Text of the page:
The best-kept secret about the people of Norway, or as they prefer to be known, Norweegies, is their hidden vein of adorability. I went in expecting a certain icy efficiency, then was completely caught off guard as we drifted down into Oslo by the plane’s repeatedly expressed hope that we’d had a super flight. Thanks Norwegian Air, it was super. You were cheap as shit and yet your plane was one of the nicest I’ve ever been on, which I think probably means you’re losing money, which might not be that super for you but was pretty super for me.
The Oslo airport was spare and clean, in tasteful Scandianvian wood paneling, and also surprisingly empty. Was I mistaken in thinking this was a major airport? Maybe they’re just really efficient at moving the people on through.
The men’s room had the kind of towel loop hand dryer that I didn’t think existed anywhere anymore, and which clashed with my vague sense that Norway is in the future. This must be how Norwegians pay their penance for their flight shame.
Adorable “Ut” signs directed me toward the exit, and before I knew it I was on a very expensive train whizzing my way into the city. I accidentally sat in the “Shut the Fuck Up” section of the train, and mid-way through the ride a woman came into our car and told the chatty guys sitting behind me to shut the fuck up. Okay, this is more what I expected from Norway.
Outside, the winter landscape rolled by, reminding me of both Wisconsin and Minnesota. It was easy to see why the Scandinavian immigrants to the United States settled where they did.
I felt a deliciously visceral sense of contrast between the cold, snow-filled fields and the warm glow of the farm houses dotted across the landscape. I could almost feel what it would be like to be inside one of those houses in that moment, toasty by the fireplace as I looked out across the snowfield and the train blurring by.
Gradually we entered the outskirts of Oslo and OH MY GOD THERE’S A GIANT WITH A HAMMER WAIT WHAT
RUN WHILE YOU STILL CAN PEOPLE they can’t hear me.
The Oslo central train station featured this cool mural on the front of somebody making a suicide on the Coke Freestyle machine at the Burger King inside.
And this sculpture that from one angle looked like a giant foot and from every other angle looked like something pooping itself out.A playground in front of the train station did its level best to educate me.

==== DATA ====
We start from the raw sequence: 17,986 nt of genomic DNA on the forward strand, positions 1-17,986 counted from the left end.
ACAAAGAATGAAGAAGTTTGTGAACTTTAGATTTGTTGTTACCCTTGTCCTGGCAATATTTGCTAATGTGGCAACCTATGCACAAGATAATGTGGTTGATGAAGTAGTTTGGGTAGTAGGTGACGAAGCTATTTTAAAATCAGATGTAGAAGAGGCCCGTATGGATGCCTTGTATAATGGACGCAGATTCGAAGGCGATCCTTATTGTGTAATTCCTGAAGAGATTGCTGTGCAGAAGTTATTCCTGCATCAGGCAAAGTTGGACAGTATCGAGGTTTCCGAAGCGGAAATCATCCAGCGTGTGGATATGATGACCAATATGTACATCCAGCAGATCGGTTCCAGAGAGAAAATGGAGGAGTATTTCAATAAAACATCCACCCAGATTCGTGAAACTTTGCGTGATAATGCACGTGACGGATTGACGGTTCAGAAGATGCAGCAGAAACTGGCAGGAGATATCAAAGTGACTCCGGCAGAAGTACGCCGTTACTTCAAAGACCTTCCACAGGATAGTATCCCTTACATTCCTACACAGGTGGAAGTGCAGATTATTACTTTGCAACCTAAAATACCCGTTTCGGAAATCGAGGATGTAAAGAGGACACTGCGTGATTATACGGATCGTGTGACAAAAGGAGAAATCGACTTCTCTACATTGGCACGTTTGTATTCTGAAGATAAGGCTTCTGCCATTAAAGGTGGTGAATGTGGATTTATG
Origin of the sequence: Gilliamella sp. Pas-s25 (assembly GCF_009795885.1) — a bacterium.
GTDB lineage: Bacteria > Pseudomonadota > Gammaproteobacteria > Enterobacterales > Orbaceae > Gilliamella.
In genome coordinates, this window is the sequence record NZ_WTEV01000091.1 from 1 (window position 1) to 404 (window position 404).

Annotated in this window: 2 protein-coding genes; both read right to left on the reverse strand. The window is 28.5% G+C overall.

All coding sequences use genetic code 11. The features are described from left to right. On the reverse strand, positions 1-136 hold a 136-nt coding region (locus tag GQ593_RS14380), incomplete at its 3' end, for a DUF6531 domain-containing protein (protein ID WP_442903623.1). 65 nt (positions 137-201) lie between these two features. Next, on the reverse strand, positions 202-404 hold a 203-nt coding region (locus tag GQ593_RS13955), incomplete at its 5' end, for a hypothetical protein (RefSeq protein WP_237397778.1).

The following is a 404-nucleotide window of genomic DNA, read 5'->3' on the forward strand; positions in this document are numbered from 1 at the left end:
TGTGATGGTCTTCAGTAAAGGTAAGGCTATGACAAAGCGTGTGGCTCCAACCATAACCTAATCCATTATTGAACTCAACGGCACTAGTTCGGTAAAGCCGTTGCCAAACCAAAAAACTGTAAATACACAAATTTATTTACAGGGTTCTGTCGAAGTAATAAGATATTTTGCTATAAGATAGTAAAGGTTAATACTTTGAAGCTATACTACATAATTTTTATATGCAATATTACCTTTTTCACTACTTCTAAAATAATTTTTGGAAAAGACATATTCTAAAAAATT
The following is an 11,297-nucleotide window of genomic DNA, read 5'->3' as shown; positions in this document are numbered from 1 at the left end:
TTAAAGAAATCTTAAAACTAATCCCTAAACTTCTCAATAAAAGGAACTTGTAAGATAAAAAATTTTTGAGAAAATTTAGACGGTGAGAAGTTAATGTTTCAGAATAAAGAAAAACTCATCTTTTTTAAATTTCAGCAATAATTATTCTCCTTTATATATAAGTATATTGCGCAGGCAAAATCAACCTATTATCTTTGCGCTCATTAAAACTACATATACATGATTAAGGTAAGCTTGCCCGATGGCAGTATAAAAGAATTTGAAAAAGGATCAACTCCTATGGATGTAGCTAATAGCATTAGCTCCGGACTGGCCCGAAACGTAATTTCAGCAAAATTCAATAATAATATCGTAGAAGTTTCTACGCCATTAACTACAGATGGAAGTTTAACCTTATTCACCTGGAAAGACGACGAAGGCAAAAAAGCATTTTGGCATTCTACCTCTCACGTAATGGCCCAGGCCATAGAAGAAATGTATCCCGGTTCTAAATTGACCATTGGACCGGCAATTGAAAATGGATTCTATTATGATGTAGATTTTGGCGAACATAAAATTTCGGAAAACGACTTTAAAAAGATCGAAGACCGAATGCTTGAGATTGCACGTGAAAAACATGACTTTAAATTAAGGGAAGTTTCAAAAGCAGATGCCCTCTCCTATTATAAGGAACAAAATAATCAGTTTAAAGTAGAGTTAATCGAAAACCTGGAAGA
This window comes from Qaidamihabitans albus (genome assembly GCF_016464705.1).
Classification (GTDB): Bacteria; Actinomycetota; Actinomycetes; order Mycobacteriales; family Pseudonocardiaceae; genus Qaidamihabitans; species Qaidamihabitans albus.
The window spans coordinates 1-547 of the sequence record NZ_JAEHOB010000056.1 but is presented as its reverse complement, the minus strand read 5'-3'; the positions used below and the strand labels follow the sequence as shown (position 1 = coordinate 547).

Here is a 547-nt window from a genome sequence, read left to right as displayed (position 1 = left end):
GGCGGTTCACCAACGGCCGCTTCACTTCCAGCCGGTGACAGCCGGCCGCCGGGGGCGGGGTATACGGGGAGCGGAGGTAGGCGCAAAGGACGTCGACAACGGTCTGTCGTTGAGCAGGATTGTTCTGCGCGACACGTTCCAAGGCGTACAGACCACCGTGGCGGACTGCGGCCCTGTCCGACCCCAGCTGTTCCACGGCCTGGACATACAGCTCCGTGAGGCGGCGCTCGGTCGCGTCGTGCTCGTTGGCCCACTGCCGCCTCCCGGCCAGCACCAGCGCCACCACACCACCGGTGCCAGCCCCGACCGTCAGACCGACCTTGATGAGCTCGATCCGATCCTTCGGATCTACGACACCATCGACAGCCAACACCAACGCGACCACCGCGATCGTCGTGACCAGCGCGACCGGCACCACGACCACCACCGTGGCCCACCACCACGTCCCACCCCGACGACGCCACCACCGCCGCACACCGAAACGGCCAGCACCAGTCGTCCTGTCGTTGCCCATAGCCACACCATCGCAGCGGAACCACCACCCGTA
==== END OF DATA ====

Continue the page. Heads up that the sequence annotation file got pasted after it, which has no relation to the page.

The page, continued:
I walked up to a nearby row of trees that had caught my eye.
I put my hands on one of the trees and closed my eyes. I felt the cold bark against my fingers and under that, the smooth wood of the tree, which stretched in both directions, up into the sky and down into the Earth. I followed that feeling down into the Earth, the roots beneath the soil fanning out in all directions down to solid rock below, as images begin to flicker before my closed eyes and I saw in a series of flashes, a time-lapse of the history of this place, rewinding through the decades in a blur. It was too fast to pick out specific events, perhaps this is how a tree experiences time, but I was filled with a feeling of what it would be like to stand in this space in different eras of time. What the sun felt like in the summer, and what the energy of this space felt like before these buildings were here.
The tree itself may not have even been that old, but through its connection down into the Earth and up into the air I was able to tap into the memory of the space. At the end of the rewind there were no people or buildings at all, just the energy of wild nature all around me.
I opened my eyes and it was a cold winter day in Oslo, and the people and buildings were back. Someone shot me a “What’s that weird guy doing with that tree? Oh well whatever I need to go dry some cod in the cool wind” look as they hustled by.
I shivered in my fleece as I was dressed for my ultimate destination in the Middle East and not January in Norway. I was only on a two hour layover and didn’t have a lot of time to figure out what Norway was all about. I hustled off into the city.
A light rail train ticked by as people bustled from place to place. In the central square... oh my god there’s a huge tiger!
Clearly this massive tiger had met its match with a wizard in this very spot. Either that or somebody just decided to put a giant tiger statue here for no reason at all, which I find far-fetched.
Cool! Across the square there was a huge hammer with a plaque that said “Here’s a big hammer and some scooters. Love, Norway.”
Clearly the rampaging giant from earlier had also been defeated by Norway's friendly neighborhood wizard. Good job dude.
The hotel behind it had cut out the middleman and just made some trees out of Christmas lights.
Nearby, there were some bathrooms from the future. Ah, thanks, there we go Future Norway.
I glanced up at a huge clock on the side of a nearby building.
HOLY LUTEFISK! It’s Scorpio o-clock! I’ve got to catch my flight. As I hustled back to the train station, an old Norwegian statue man clearly famous for his exploits on the baseball diamond looked at me like there was no way I was going to make my flight.
What do you know old man, you’re a statue.
Trot trot trot trot. One of my favorite quirks around Oslo were the absolutely gigantic revolving doors to get into anywhere.
The train blurred back across the landscape and a futuristic escalator tunnel ingested us into the airport.
Thanks to Norway’s adorable efficiency and the utter ghost town that was the Oslo airport, I anticlimactically made my flight, with enough time to spare to sit on the floor and drink an avocado smoothie.
Boarding the plane, I reflected sadly on the fact I did not meet any Latin dudes in Oslo at all, shattering my dream of having a friend I could call Norway Jose. Life is sad sometimes.